I always understood and expected that my employer had workers' compensation insurance. Unfortunately, after I hurt myself at work recently, I learned for the first time that my employer failed to pay its premiums and does not, in fact, have workers' compensation coverage. I haven't been paid in weeks. My medical bills are piling up. I don't know when, or even if, I'll be able to return to work. What can I do?
The California Labor Code requires employers to carry workers' compensation insurance. Companies that fail to adhere to this requirement can be ordered to discontinue business operations until they purchase coverage. Companies can also be fined and face other monetary penalties for failing to provide coverage.
The fact that your employer does not have insurance coverage does not change the fact that the employer remains responsible for your bills related to your work injury. It must pay them. You also have the right to sue your employer for your injuries if it does not have workers' compensation coverage in place.
Under these circumstances, you are also entitled to file a claim with the Uninsured Employers Benefits Trust Fund, which is designed to protect injured workers whose employers fail to provide workers' compensation benefits.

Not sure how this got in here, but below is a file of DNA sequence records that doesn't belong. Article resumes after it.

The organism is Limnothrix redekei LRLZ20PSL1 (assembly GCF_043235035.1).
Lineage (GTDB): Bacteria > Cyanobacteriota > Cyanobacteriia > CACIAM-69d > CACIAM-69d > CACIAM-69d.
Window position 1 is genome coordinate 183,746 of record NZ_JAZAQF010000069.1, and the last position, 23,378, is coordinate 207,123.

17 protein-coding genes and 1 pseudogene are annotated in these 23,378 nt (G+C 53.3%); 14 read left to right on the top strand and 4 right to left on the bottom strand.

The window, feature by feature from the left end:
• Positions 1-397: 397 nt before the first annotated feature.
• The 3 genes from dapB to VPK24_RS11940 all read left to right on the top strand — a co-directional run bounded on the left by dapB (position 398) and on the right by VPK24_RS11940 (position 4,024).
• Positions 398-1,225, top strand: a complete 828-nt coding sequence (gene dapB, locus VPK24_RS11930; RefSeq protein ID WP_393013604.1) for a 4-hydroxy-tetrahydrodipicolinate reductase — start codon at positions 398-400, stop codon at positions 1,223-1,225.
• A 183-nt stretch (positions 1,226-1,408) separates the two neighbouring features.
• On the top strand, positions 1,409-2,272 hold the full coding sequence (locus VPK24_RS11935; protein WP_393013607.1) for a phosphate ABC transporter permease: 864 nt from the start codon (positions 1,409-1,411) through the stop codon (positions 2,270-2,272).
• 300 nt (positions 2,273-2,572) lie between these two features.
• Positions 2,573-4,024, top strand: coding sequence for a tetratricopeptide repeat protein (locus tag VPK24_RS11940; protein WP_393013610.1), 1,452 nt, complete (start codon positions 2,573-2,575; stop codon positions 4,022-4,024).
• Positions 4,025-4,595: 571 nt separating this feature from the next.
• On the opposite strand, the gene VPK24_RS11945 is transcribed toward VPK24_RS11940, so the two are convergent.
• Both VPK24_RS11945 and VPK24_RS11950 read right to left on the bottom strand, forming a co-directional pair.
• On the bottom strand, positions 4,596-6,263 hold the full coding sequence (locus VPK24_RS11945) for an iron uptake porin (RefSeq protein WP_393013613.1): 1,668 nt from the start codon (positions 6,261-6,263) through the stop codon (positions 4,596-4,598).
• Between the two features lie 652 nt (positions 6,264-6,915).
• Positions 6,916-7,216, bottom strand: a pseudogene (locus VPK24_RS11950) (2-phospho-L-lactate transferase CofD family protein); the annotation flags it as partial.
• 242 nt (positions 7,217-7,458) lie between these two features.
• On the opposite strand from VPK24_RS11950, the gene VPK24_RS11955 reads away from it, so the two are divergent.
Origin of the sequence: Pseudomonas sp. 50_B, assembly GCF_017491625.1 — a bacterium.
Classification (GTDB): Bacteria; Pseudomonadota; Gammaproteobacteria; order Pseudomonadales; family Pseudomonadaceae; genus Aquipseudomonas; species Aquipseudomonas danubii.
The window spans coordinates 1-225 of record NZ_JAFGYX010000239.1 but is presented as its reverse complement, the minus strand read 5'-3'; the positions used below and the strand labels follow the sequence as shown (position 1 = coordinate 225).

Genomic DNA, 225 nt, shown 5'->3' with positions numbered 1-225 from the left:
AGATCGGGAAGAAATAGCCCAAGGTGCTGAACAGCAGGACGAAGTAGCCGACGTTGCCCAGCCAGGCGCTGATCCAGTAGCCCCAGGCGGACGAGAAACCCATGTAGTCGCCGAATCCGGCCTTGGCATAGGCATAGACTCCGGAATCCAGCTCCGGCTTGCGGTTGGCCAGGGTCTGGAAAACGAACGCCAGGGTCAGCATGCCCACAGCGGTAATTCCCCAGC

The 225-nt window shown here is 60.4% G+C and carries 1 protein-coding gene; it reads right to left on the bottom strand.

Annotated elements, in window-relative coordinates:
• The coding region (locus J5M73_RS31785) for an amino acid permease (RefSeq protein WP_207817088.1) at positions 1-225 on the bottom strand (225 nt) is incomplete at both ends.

For additional advice as to what you should do in your specific situation, you should consult with attorneys who specialize in workers' compensation and personal injury claims as soon as possible, because both of these types of claims have strict rules and time limits to follow..
-David L. Winnett, Attorney; The Veen Firm, PC
This Month's Expert; David L. Winnett
David L. Winnett is a trial attorney representing catastrophically injured plaintiffs. Having joined The Veen Firm's Peters Trial Team in 2014, Mr. Winnett brings invaluable experience from his previous work on behalf of defendants. He was a partner at the defense firm Hinshaw & Culbertson LLP where he practiced for 13 years and tried cases involving employment matters, personal injuries and professional malpractice.